Can you imagine a day where parachurch has evolved to such an extent that it encompasses all the ministries and functions we traditionally ascribe to church?

Christians are used to speaking of parachurch mission agencies, those specialist teams who take on the challenge of mission in a way few churches ever come close to. But what about the other dimensions of church life? Can we conceive of them being outsourced too? What about parachurch discipleship, parachurch fellowship, parachurch worship? Here’s just a thought experiment for my Christian readers. Can we imagine a day where people begin to choose to network and circulate between specialist ministries in preference to static church membership?

I wonder if that day has not already arrived. Consider how more and more of the Christians attending colleges are doing so, not to become ministers, but to get better discipleship. Consider how many people have regular pilgrimages to Hillsong, not for the whole experience, but simply to get a worship fix. Consider how many Christians join up with youth groups and small groups that have nothing to do with their home church simply for social reasons. Why bother with static church membership at all?

In some ways I find this appealing, the option of connecting with ministries that suit me, but in other ways I find it disturbing. Is this not just consumer culture gone mad? Won’t this just further contribute to the fragmentation of our societies and very identity? When we talk about emerging church, what precisely is emerging beyond all the rhetoric? At one end of the spectrum, sure, we have neo monasticism. But at the other we are also getting the diffuse network, the parachurch church. What do you make of all this?

4 thoughts on “The Parachurch Church

  1. having worked in the parachurch world for over 7 years and now working for the “church” i can tell you that my feeling is that the parachurch was usually a better expression of church… the church AS mission…. right now i want to see the church awakened to its call to mission but it is a heavy sleeper….
    it is true that the scenario you spoke about is already happening… it is quite often unhealthy but at the same time i think about my own life and ask “what is my church?” is it purely the people who meet Sunday in the same building as me? is it my friends now scattered amongst many different churches (and states).. is it the people who’s blogs i read? is it the people i look up to? is it the people who look up to me?
    i think that the concept of a “portfolio church” is close to most peoples experience… we can choose to be committed to our core community where we live… but our spiritual formation is determined by more than just that community…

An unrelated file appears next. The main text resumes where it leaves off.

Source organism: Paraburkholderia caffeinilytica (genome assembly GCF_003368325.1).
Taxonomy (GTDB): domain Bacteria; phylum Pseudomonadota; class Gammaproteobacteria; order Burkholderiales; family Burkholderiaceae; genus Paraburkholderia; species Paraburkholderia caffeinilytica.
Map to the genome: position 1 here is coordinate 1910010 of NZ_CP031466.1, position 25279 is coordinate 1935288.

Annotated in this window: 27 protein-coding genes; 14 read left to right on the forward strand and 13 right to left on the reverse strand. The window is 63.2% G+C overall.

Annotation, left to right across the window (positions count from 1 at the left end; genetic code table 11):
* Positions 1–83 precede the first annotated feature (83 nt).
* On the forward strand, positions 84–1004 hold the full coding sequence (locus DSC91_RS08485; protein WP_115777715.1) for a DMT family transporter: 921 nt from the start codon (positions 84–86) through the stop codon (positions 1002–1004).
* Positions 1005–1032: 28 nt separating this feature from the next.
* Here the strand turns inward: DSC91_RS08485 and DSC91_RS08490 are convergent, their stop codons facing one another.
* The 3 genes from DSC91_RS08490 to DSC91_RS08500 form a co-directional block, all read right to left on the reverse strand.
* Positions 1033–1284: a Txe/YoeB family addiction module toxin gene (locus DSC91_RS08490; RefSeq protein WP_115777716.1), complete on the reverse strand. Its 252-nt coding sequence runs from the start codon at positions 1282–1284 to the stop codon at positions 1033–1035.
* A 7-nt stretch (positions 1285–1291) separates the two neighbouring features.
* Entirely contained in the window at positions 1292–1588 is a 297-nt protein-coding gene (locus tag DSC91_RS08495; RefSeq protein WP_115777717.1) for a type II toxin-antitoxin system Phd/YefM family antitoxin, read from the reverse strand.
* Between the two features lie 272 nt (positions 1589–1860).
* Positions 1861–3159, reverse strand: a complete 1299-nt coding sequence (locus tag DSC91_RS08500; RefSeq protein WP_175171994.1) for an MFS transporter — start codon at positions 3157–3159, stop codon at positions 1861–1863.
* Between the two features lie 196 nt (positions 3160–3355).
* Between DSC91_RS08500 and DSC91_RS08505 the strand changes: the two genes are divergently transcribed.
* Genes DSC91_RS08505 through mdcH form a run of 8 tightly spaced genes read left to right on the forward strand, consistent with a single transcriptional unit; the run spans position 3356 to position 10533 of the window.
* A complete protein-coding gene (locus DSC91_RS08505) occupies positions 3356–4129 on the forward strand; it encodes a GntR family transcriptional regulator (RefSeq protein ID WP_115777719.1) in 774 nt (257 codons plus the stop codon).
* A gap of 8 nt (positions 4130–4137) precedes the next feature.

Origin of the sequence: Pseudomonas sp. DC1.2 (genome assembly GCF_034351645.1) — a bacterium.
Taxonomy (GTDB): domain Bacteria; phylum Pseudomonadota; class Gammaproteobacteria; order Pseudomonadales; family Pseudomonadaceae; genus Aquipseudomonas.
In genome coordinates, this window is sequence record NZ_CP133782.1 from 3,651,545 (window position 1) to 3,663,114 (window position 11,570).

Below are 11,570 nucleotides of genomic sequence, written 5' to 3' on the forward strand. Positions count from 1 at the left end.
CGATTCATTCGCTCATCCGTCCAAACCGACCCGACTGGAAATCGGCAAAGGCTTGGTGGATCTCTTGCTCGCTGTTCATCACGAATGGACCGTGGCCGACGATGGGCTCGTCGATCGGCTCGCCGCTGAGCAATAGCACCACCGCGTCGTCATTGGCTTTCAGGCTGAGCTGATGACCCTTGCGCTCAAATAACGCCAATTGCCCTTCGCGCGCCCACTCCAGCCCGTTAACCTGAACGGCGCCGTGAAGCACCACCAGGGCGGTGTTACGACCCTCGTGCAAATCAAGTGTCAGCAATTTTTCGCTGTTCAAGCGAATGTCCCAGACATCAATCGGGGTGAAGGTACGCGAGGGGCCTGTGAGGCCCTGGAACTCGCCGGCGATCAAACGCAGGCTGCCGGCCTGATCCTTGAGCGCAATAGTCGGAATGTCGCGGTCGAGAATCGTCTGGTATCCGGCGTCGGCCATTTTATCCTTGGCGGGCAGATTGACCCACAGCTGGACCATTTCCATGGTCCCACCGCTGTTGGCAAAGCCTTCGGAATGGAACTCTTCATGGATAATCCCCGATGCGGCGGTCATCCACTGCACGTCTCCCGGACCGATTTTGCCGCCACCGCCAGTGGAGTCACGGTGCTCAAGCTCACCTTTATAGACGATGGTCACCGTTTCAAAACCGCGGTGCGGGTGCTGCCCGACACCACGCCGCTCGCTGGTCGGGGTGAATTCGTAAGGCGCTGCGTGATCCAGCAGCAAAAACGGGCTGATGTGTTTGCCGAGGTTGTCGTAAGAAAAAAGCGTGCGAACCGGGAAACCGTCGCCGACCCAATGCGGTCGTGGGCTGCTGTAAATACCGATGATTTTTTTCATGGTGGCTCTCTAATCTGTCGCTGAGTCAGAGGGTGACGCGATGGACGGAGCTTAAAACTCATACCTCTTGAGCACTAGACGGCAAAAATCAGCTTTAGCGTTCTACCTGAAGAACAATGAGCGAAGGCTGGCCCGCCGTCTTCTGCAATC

it is scary in some ways… but is it something to speak out against? or to embrace?

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  2. It’s something I’ve been pondering for a while (probably not enough blogposts though!). To me it makes a lot of sense and I would love to see denominations move into more parachurch ways fo doing things (though that could breed accountability issues – don’g get me started on church politics).
    I would throw another bone out there – is the church of the future more like a cathedral?

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  3. Over time, the parachurch church morphs into the static church.
    For a historical example, just look at the Methodist movement. It started as an itinerant ministry to reevangelise Britain in the 18th century. They had an itinerant apostolic preaching/teaching ministry to the unchurched. They left the local church ministry, the sacramental ministry, to the Anglican ministry of bishops, priests and deacons.
    But when they split from the Anglicans they started to need the local church ministry as well, and their “societies” became local congregaqtions, their “circuits” became insistinguishable from Anglican deaneries, their itinerant ministers settled down, and they’ve battled ever since, trying to fit a square model of ministry into a round hole.
    St Cosmas the Aetolian, the John Wesley of the Balkans, didn’t have to face that particular dilemma. He got martyred by the Turks.

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  4. Interesting thoughts. I’ve been thinking about what the church can learn from the parachurch for quite some time. Particularly because the parachurch typically seems so much more effective in mission and healthy community-wise–which certainly isn’t to say it doesn’t have its own set of problems.
    But I find your train of thought here interesting, which connects the two somewhat. Definitely solid food for thought.

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